Traditional Mediterranean Diet against Alzheimer’s Disease
A recent report from the World Health Organisation forecasts the number of people living with dementia to rise to 66 million by 2030 from today’s 36 million. Given this bleak outlook, nutrition experts are continuously looking for foods like fish or fish oil, which could offer some sort of natural protection. But why stop there, why stick with just one food such as fish when we all eat a whole range of different foods every day? We often tend to get excited about a single food or nutrient and how it can be a solution for all of our existing health problems. In any case, how else could the silly concept of the ‘superfood’ have gained so much credibility? In fact, we are placing our bets on whole diets, not just single foods, to actually making a difference when it comes to our resilience against chronic degenerative ailments such as Alzheimer’s.
There is hardly any better example we can come up with than the traditional Mediterranean diet. Evidence is mounting to show that this particular dietary pattern, abundant in seasonal fruits and vegetables, wholegrain cereals and breads, legumes, nuts, fish, lashings of olive oil and all that washed down with a moderate amount of wine, provides a degree of protection against the modern-day chronic diseases like diabetes, heart disease and certain cancers. And, to this list of maladies, we can also add Alzheimer’s. Numerous components of the Mediterranean diet offer potential neuro-protective benefits, and yes, that does include light-to-moderate consumption of alcohol, which is linked with a reduced risk of dementia. Combine all these tasty ingredients together and not only do we have some delicious food, but also a strong candidate for an overall diet that will protect our mental abilities as we age.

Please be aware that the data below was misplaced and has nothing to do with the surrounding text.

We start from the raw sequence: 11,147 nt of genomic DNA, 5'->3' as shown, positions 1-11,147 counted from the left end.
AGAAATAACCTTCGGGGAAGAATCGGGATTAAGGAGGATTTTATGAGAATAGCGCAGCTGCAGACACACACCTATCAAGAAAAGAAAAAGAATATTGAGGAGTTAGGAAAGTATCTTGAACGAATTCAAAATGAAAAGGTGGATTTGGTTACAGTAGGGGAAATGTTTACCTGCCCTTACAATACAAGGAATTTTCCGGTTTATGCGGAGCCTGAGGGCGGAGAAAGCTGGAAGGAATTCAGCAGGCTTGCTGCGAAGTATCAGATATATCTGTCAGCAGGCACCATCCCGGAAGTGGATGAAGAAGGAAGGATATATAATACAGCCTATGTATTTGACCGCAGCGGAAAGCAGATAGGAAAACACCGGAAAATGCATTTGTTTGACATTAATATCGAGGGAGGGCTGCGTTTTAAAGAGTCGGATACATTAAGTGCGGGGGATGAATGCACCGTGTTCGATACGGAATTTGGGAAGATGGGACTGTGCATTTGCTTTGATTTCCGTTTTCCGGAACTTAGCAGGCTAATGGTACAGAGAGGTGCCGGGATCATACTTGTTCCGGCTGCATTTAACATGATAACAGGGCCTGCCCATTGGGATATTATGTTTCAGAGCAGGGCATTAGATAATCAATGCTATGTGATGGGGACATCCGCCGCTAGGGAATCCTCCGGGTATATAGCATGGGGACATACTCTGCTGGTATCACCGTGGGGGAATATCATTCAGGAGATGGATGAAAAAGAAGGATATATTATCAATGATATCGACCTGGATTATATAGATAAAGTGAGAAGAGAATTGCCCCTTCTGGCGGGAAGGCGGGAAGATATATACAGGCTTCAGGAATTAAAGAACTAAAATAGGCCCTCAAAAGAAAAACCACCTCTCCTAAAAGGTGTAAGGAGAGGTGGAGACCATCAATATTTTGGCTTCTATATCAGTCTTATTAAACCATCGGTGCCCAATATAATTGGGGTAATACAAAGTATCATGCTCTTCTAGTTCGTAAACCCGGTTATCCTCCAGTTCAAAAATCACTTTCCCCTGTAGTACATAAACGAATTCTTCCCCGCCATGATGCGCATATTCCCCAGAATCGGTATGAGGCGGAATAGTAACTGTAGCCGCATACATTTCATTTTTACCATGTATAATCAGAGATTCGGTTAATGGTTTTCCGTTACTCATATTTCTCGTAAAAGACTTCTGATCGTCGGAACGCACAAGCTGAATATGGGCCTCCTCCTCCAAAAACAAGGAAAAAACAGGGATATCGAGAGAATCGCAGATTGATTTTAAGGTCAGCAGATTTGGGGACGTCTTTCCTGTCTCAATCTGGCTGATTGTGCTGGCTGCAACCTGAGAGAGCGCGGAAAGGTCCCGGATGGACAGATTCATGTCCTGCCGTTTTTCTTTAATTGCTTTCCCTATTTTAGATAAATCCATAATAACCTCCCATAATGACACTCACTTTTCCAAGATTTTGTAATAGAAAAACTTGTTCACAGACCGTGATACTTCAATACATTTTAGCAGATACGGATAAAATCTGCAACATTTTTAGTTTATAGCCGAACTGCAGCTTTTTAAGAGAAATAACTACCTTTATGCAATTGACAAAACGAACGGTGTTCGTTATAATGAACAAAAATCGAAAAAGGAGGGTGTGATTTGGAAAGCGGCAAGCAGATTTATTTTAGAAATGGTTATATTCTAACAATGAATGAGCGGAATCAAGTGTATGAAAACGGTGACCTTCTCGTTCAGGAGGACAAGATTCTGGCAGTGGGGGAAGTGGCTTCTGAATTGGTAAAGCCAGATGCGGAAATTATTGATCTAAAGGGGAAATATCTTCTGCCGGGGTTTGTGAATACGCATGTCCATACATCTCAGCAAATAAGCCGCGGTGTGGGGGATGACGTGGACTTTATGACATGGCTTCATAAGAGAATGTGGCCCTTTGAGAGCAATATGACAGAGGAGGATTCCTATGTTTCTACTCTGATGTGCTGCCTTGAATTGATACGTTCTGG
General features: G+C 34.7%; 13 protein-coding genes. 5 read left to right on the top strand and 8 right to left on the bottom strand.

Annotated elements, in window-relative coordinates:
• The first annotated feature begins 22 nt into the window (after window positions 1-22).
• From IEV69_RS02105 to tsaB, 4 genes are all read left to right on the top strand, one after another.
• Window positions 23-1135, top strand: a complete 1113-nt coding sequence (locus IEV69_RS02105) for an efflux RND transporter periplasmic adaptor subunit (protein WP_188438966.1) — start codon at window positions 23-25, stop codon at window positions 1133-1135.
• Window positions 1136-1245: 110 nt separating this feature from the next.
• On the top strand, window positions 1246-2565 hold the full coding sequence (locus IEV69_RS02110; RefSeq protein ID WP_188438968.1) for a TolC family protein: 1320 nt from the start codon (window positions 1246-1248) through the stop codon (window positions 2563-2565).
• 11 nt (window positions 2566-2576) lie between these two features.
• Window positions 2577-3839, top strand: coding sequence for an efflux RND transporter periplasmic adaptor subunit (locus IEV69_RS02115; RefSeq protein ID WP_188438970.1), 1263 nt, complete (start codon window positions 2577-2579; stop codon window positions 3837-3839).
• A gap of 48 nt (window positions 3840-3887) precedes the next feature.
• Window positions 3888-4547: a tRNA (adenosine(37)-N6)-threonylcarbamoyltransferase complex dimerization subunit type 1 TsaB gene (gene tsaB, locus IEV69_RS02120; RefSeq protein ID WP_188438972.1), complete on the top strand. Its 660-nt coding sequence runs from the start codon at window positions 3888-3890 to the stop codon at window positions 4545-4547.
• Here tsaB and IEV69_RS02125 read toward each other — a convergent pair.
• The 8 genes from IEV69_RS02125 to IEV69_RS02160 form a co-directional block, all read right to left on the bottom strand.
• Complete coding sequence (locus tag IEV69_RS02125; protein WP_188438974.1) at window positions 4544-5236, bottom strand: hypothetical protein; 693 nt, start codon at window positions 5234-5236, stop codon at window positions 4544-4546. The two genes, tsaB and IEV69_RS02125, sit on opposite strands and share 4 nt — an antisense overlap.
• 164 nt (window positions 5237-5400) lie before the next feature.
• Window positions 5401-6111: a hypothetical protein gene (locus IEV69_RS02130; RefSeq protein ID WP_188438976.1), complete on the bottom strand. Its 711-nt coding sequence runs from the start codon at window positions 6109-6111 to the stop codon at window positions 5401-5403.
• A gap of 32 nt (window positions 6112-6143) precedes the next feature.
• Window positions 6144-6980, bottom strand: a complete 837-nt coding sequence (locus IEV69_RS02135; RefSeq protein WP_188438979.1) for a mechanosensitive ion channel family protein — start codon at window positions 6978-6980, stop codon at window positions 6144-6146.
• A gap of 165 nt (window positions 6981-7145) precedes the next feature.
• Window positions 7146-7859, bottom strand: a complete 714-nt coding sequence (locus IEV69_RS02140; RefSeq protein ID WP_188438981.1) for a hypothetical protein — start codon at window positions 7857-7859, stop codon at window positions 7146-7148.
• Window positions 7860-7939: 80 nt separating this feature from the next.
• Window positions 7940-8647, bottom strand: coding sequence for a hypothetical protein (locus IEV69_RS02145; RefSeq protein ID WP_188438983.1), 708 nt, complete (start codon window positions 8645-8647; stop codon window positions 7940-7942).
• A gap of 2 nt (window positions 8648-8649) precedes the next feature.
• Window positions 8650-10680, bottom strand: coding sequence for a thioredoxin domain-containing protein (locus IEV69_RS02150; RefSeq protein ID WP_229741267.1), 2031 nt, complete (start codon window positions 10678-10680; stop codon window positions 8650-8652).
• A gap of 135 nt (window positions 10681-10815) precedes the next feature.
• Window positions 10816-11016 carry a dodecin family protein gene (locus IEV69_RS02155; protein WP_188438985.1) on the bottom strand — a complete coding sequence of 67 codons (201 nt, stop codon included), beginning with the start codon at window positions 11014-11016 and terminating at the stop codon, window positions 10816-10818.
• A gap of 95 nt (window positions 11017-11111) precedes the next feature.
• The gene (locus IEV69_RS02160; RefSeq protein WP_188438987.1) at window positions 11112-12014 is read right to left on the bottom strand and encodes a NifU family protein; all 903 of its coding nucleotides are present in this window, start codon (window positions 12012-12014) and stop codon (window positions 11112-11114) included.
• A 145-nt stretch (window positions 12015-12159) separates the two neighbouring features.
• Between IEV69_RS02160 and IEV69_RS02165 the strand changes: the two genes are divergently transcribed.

But to many of us all this may sound a bit distant. Dementia is largely a disease of ageing, so perhaps we should push any concerns to one side and not worry about any of this until we hit ripe old age. Whilst sometimes it is better not to know everything, it is a risky strategy. A recently published study of British Civil Servants found proof that, rather than beginning in old age as it is generally believed, cognitive decline (set of mental processes and abilities related to knowledge such as memory, attention, reasoning and computation, judgement and evaluation) can actually be recognised already in middle age, starting at the age of 45, and possibly even earlier. As we all know, prevention is better than cure; therefore, we can conclude that adopting the traditional Mediterranean diet sooner, rather than later, is a prudent step for protecting our grey matter.